Don't just be "there" during the first weeks or so.  Those first few weeks are often not the worse time of the grieving process as you are involved-with kids, family, funeral  planning, decision making, thank you note writing.Eventually, though, family may have to return to where they live, the busyness stops and THAT is when your friend needs you for the proverbial long haul.  When you think the worst is over is when your widowed or widower friend is going through their worst and most difficult time. Six months is generally the most depressing and dangerous time for survivors, and the one year anniversary can be devastating.

Don't be afraid to talk about my husband or wife, even if it makes you or me uncomfortable. The most offensive thing is for you to avoid mentioning his name, or cut off conversations when you start talking about him. It hurts me when you act like he never existed. Casually bring him or her up in conversation when appropriate, and on occasion (only if you know it is 100 percent true), say things like , "That would have made John crazy".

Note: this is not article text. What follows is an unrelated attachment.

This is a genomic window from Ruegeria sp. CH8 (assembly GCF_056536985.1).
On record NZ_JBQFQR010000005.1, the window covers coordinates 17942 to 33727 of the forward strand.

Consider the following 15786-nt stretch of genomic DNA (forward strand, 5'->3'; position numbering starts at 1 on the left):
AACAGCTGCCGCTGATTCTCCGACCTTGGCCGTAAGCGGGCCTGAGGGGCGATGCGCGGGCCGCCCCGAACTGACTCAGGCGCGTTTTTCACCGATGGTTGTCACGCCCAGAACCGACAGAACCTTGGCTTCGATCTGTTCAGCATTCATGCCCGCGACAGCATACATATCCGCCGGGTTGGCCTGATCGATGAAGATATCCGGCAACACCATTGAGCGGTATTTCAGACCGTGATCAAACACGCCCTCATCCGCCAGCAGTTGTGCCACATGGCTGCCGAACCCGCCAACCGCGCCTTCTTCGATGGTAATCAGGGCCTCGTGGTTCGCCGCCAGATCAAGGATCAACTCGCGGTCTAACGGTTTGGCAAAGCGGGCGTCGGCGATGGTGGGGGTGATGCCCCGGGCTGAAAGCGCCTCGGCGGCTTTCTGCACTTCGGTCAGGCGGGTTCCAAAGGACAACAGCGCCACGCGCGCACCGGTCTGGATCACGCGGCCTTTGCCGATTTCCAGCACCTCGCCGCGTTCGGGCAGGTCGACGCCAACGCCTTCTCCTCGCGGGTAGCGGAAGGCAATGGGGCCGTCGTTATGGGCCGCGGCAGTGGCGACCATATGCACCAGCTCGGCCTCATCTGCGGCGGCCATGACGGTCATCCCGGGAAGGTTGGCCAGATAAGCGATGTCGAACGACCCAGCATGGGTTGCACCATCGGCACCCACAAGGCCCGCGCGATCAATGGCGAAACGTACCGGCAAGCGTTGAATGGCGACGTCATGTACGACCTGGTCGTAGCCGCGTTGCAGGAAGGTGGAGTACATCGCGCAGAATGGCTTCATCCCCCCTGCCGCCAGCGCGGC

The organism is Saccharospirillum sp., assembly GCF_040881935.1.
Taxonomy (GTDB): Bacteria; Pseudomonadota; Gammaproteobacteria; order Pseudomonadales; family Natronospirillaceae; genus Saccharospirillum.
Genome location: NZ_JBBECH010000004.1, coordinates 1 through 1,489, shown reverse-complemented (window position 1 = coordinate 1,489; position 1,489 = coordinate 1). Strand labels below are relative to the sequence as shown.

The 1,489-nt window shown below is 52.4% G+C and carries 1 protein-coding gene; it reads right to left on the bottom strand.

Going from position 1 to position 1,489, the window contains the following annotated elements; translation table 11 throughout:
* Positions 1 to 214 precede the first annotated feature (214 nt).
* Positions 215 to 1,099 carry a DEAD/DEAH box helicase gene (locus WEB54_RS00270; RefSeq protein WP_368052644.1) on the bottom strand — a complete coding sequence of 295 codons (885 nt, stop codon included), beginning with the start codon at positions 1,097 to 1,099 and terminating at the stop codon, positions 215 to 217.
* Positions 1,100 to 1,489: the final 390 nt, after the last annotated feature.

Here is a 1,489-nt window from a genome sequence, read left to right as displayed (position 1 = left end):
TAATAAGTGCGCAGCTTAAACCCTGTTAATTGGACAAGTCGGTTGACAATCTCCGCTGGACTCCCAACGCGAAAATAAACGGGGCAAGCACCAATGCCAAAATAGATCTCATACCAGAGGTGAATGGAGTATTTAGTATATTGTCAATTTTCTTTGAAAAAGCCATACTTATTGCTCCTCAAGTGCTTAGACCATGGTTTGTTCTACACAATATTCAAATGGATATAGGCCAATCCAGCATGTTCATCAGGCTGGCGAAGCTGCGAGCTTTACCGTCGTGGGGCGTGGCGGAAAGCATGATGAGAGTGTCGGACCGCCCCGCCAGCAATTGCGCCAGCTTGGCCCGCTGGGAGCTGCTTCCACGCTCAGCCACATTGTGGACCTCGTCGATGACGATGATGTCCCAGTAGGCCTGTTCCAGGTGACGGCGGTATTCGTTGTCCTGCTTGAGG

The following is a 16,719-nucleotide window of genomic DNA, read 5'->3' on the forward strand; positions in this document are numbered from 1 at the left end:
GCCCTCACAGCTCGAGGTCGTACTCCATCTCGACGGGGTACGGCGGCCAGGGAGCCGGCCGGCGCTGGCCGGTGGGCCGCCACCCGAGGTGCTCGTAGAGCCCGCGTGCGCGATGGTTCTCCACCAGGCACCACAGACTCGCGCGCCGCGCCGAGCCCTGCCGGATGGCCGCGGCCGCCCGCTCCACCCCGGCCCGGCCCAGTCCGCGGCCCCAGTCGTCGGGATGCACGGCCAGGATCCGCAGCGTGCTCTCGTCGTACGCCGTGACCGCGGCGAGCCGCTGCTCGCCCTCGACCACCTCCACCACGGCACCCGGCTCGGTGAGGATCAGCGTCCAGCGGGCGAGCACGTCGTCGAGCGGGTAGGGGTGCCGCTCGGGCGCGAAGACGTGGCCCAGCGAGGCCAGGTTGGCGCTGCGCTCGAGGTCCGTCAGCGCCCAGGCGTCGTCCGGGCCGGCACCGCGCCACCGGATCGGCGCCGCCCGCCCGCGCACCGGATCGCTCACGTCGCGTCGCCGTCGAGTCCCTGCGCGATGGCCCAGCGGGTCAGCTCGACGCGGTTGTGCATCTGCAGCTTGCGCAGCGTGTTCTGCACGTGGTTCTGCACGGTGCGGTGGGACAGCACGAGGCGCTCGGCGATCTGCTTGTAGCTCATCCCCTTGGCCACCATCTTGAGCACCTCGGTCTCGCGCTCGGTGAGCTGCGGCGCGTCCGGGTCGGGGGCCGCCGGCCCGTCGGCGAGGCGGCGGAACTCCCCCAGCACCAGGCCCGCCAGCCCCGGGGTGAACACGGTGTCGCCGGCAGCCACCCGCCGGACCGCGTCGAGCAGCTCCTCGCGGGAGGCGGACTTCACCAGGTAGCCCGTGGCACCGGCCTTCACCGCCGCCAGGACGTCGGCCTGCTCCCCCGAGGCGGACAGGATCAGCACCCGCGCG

The best things you can say are "I'm Sorry", or "How Can I Help You" (and mean the latter). The worse things you can say are "I know how you feel", "I know what you are going through", "I know how hard this is for you", "It was for the best", or "It's a blessing".  Even worse is "You'll find love again", or "At least you had him/her for so many number of years". Even if any of these are true,  please keep these thoughts to yourself.  We all know you mean well, and it can be difficult to know what to say.  Still, less is more in this area. Also, don't ask how much money he left me, if I still cry, if I have started dating............!! Say "I miss him too", or "I know you miss him".